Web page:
Wednesday, May 02, 2007

Estonian Lesson about Historical Symbols

Riots in Tallin. Who has not heard about them by now? One must be deaf and blind to have missed the hype.

Lots of talking about different views on history, (un)successful integration, Russian pressure, European attitude etc. It's all fine. Political analysts have something to chew on, and journalists have something to fill the editorial columns with.

But for me there is only one question. What the heck was the point with moving the damn monument? Some Estonian scholars (and I want to stress this - all of them were Estonians!) warned about the consequences. Does not seem that Estonian politicians have listened though. Symbols are powerful tools for power politics. Logical and rational thinking can easily be put aside when the heat of hurt feelings kicks in, especially when it comes to such violent outbursts like riots.

Why stir people's feelings then? The monuments from the Soviet time in Baltics that could and should have been removed have already met their destiny of destruction in the beginning of 90-ies. I still remember how a huge statue of Lenin was removed from the central square at my hometown. What I don't remember is any protests, what to speak of riots. Just a huge crowd of people watching how the statue is being uprooted by a powerful crane and brutally thrown down to the ground. Clapping hands and smiling faces. Singing some patriotic songs. In other words - sort of reclaim the city party! I have no idea what happened to te monument. But it was certainly never reinstalled in any other place, as it was done with the Bronze Soldier in Tallin.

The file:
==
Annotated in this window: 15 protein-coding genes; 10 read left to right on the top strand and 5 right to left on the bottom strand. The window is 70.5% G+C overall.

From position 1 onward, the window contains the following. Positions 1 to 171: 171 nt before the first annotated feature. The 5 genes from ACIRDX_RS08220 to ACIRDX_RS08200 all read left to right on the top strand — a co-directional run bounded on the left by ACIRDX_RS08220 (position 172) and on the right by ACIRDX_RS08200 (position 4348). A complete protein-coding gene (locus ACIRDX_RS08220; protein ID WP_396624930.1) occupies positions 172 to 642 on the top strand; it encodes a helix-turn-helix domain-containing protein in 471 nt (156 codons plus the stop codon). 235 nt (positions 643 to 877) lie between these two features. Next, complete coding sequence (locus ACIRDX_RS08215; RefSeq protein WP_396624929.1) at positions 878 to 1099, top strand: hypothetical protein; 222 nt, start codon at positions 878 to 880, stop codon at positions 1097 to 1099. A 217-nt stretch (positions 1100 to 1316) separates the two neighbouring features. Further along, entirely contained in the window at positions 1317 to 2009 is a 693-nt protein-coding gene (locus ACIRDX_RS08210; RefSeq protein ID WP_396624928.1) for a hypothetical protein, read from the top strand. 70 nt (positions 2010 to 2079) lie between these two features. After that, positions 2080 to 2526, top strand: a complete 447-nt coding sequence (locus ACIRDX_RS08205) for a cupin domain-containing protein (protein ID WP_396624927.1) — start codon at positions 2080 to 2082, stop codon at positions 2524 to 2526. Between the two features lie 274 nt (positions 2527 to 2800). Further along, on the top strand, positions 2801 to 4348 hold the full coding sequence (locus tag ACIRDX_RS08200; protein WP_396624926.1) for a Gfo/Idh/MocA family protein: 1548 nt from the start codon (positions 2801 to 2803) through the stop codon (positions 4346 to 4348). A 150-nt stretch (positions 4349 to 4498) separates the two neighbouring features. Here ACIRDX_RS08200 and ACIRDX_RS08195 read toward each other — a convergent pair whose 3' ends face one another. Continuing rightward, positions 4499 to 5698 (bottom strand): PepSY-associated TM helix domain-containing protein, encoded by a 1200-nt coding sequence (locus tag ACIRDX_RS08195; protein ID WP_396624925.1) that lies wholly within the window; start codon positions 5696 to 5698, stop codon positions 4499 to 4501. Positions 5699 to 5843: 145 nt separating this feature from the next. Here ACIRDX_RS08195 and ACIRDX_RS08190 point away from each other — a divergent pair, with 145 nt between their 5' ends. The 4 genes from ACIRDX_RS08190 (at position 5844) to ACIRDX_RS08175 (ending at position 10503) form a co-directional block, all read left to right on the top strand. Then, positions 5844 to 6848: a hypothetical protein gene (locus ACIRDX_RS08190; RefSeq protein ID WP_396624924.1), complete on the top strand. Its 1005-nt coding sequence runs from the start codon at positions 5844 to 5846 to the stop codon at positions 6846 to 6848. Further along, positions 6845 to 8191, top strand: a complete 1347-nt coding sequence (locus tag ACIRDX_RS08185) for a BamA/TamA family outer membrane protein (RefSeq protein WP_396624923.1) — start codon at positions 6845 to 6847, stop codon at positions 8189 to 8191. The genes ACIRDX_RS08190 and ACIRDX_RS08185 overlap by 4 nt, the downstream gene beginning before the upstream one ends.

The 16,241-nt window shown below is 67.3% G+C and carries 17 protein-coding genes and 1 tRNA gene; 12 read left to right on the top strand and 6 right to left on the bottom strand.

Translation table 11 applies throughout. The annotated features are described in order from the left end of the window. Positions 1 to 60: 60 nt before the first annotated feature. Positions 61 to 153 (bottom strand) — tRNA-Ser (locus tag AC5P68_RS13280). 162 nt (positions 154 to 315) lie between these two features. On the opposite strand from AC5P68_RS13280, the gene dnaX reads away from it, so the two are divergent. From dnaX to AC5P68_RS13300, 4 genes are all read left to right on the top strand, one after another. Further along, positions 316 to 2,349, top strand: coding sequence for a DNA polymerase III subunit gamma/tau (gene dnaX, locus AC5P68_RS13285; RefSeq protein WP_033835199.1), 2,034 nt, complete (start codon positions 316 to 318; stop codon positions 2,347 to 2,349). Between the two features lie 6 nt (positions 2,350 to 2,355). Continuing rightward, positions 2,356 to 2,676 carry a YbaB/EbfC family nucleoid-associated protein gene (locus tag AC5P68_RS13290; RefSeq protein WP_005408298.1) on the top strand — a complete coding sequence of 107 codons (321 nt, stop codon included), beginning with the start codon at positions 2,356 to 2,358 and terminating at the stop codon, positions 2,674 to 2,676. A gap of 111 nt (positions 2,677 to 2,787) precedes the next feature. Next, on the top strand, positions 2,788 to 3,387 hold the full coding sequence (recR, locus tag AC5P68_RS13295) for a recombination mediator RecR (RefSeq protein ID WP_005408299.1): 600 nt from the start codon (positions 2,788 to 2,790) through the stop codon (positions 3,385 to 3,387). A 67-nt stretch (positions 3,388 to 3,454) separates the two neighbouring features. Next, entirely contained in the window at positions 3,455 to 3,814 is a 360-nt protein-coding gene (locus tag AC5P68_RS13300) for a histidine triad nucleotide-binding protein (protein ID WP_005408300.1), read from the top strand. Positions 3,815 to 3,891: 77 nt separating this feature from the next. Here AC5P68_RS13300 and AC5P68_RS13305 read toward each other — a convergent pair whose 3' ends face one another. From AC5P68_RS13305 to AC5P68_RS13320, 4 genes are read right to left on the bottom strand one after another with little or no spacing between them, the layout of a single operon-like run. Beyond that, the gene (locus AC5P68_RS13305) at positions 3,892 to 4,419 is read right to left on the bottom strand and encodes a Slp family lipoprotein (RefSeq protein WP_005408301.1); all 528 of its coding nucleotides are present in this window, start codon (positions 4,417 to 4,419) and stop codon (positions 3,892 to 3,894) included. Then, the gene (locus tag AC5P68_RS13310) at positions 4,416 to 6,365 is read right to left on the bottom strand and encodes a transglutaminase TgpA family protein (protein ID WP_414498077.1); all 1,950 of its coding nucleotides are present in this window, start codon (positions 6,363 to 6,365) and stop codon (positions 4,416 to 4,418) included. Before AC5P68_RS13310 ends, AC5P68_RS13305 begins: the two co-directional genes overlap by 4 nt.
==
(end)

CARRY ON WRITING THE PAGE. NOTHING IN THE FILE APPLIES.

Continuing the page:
Well, there are still some ugly monuments reminding of the Soviet era for many people in Latvia. As well as Estonia and Lithuania I guess. I would say - let these monuments stay where they are. As reminders of the past. History cannot be erased, it can be only interpreted in different ways. Good scientific arguments about the history would at this point, more than 15 years after regaining independence, be much better than messing around with historical symbols.

Hopefully Estonian lesson will not be forgotten.

No comments: